JWC to become first aeroponics-based licensed producer in Canada

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Courtesy of Lift Magazine

A major expansion is underway at James E. Wagner Cultivation (JWC) in Kitchener, Ontario. What began as a humble family growing collective for medical cannabis is now poised to become one of the largest cannabis producers in Canada, and the single largest aeroponics farm in the world.

‘Aeroponics’ is a term that describes cultivation systems wherein a plant’s roots are suspended in a dry chamber, with food and water delivered directly to the plant via frequent misting of the roots. This offers the greatest degree of control over what goes into the plant, but it’s also widely regarded as the most finicky method of cannabis cultivation, and the most difficult to scale.

While the largest licensed producers in Canada predominantly employ traditional soil-based farming systems, and to a lesser degree hydroponics systems, JWC has developed a modular, scalable approach to aeroponics that leverages proprietary solutions to the biggest problems that have dogged others in the past.

“Growing aeroponically is very specific and difficult to achieve,” offered the company’s CEO, Nathan Woodward. “In each case it needs to be adapted technologically to the particular crop. They all have their own different growth characteristics that make for a unique set of challenges.”

One such challenge commonly faced by those who attempt aeroponics-based cultivation is that of fungal growth, due to the high humidity that comes as a by-product of frequently spraying the roots with mist.

The solution JWC developed for that problem began with a complete separation of environments between the root systems and the canopies of the plants, effectively creating a closed ecosystem for each.

Breakthroughs beyond the bud

Another common aeroponics challenge is that of root decomposition, and the solution JWC has developed shows promise not only for cannabis production, but potentially for a wide range of agricultural sectors.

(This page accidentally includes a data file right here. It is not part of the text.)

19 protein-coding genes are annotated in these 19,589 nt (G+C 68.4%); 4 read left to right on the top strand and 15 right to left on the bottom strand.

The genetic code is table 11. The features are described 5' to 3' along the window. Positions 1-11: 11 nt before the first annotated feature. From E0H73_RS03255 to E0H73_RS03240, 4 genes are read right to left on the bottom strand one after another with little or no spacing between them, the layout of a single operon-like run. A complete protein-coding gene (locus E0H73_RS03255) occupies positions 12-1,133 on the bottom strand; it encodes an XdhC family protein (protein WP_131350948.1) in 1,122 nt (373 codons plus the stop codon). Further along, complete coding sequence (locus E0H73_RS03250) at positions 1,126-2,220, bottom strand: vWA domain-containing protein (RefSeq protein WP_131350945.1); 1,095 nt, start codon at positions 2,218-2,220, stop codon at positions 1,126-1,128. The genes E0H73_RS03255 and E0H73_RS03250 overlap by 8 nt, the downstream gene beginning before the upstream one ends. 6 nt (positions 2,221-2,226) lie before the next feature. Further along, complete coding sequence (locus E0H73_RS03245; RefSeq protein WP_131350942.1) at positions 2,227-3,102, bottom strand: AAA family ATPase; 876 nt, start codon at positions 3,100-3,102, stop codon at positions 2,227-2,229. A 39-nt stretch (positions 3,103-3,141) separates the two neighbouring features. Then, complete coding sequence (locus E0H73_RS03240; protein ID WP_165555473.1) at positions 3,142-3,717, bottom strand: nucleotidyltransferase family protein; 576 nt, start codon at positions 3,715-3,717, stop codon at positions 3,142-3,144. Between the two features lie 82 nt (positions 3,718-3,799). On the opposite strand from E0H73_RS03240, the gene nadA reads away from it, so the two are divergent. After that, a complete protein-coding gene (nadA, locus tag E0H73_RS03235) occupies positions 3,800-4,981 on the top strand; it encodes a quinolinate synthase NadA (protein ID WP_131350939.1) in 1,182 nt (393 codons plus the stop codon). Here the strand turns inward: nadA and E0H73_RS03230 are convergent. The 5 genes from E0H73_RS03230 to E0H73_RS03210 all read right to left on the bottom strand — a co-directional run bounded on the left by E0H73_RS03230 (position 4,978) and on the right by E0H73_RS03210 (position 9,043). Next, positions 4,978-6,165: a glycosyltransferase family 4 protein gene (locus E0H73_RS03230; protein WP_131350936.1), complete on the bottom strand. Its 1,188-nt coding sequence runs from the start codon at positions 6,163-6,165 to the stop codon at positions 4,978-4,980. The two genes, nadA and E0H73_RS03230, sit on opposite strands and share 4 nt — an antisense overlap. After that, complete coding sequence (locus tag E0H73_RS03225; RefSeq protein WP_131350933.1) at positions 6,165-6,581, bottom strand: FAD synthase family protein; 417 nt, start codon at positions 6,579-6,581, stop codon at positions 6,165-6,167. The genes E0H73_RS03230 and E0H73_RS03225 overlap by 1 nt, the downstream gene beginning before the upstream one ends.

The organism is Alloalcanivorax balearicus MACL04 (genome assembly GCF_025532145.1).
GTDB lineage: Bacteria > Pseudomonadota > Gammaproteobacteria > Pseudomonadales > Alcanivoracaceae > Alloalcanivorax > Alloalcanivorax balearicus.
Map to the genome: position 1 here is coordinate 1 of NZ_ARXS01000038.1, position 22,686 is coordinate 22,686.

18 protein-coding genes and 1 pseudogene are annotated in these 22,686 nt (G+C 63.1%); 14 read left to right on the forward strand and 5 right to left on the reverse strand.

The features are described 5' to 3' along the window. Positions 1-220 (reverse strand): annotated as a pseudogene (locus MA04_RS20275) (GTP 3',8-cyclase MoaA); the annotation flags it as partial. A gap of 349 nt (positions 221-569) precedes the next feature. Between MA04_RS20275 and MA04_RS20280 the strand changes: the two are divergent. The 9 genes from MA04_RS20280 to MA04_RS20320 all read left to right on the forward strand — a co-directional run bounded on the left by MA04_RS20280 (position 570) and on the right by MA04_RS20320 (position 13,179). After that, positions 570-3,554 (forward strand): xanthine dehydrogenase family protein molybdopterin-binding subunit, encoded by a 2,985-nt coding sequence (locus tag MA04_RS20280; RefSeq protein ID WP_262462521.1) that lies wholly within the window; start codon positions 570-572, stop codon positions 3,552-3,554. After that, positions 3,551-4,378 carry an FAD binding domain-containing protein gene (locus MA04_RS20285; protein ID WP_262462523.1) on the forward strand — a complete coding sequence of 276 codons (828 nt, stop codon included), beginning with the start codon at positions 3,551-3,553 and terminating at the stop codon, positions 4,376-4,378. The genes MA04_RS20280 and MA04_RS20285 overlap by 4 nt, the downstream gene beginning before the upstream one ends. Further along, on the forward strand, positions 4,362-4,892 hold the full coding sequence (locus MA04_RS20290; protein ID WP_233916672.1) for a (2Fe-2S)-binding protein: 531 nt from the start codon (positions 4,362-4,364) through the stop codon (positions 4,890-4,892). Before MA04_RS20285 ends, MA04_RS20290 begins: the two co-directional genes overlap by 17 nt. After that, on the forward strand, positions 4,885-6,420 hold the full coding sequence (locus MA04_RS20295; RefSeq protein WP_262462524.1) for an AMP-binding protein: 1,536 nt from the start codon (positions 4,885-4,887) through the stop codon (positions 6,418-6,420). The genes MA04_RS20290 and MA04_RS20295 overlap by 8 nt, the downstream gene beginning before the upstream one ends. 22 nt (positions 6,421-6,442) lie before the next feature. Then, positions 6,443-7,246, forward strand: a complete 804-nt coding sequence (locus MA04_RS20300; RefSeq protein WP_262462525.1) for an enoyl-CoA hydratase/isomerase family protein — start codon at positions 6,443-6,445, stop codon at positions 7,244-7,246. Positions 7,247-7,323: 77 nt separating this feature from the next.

Plants—all plants, not just cannabis—regularly abandon roots as part of their natural health and growth cycle. Those roots are left to decompose, and in a typical soil environment the abandoned roots are eaten by springtail insects. But in an aeroponics environment those abandoned roots decompose within the root chamber, which can lead to a number of conditions that could jeopardize the health of the plant.

JWC’s solution came in the form of innovating a proprietary method for reservoir cleaning and maintenance, and that solution may have broader implications for agricultural uses beyond cannabis production—Woodward intimated that the company is interested in the potential application of their technology into other fields.

Commonly grown aeroponics crops such as tomatoes are grown in short cycles, typically lasting around 45 days. The reason is largely due to problems that occur within aeroponic root systems that have longer growth cycles. But when JWC tested their proprietary method for root maintenance on tomatoes, they found they were able to keep a plant alive and producing viable tomatoes for over 400 days.

“The great thing about cannabis,” said Woodward, “is it gives us the ability to expand quickly and to operate as a very large-scale company. That gives

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